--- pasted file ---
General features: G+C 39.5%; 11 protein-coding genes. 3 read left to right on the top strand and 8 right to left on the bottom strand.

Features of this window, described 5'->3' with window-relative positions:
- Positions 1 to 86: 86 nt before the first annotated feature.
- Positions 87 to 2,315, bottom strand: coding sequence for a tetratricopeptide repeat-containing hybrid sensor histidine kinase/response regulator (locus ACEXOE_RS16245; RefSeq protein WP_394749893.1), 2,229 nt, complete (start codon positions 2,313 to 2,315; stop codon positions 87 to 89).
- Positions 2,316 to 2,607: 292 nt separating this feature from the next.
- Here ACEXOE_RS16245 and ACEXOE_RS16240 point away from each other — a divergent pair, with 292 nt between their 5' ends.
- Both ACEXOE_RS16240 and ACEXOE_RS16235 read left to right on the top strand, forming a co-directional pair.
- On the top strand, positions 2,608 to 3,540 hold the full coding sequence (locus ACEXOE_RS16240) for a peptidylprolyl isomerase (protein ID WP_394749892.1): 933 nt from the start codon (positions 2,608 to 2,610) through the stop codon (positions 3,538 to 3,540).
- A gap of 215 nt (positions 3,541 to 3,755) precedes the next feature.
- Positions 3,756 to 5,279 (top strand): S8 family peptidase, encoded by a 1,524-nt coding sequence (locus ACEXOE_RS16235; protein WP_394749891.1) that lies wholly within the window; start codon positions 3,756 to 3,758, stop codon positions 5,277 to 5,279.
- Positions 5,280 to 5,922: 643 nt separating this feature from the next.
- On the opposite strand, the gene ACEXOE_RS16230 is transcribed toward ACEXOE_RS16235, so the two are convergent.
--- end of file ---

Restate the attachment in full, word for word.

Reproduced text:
General features: G+C 39.5%; 11 protein-coding genes. 3 read left to right on the top strand and 8 right to left on the bottom strand.

Features of this window, described 5'->3' with window-relative positions:
- Positions 1 to 86: 86 nt before the first annotated feature.
- Positions 87 to 2,315, bottom strand: coding sequence for a tetratricopeptide repeat-containing hybrid sensor histidine kinase/response regulator (locus ACEXOE_RS16245; RefSeq protein WP_394749893.1), 2,229 nt, complete (start codon positions 2,313 to 2,315; stop codon positions 87 to 89).
- Positions 2,316 to 2,607: 292 nt separating this feature from the next.
- Here ACEXOE_RS16245 and ACEXOE_RS16240 point away from each other — a divergent pair, with 292 nt between their 5' ends.
- Both ACEXOE_RS16240 and ACEXOE_RS16235 read left to right on the top strand, forming a co-directional pair.
- On the top strand, positions 2,608 to 3,540 hold the full coding sequence (locus ACEXOE_RS16240) for a peptidylprolyl isomerase (protein ID WP_394749892.1): 933 nt from the start codon (positions 2,608 to 2,610) through the stop codon (positions 3,538 to 3,540).
- A gap of 215 nt (positions 3,541 to 3,755) precedes the next feature.
- Positions 3,756 to 5,279 (top strand): S8 family peptidase, encoded by a 1,524-nt coding sequence (locus ACEXOE_RS16235; protein WP_394749891.1) that lies wholly within the window; start codon positions 3,756 to 3,758, stop codon positions 5,277 to 5,279.
- Positions 5,280 to 5,922: 643 nt separating this feature from the next.
- On the opposite strand, the gene ACEXOE_RS16230 is transcribed toward ACEXOE_RS16235, so the two are convergent.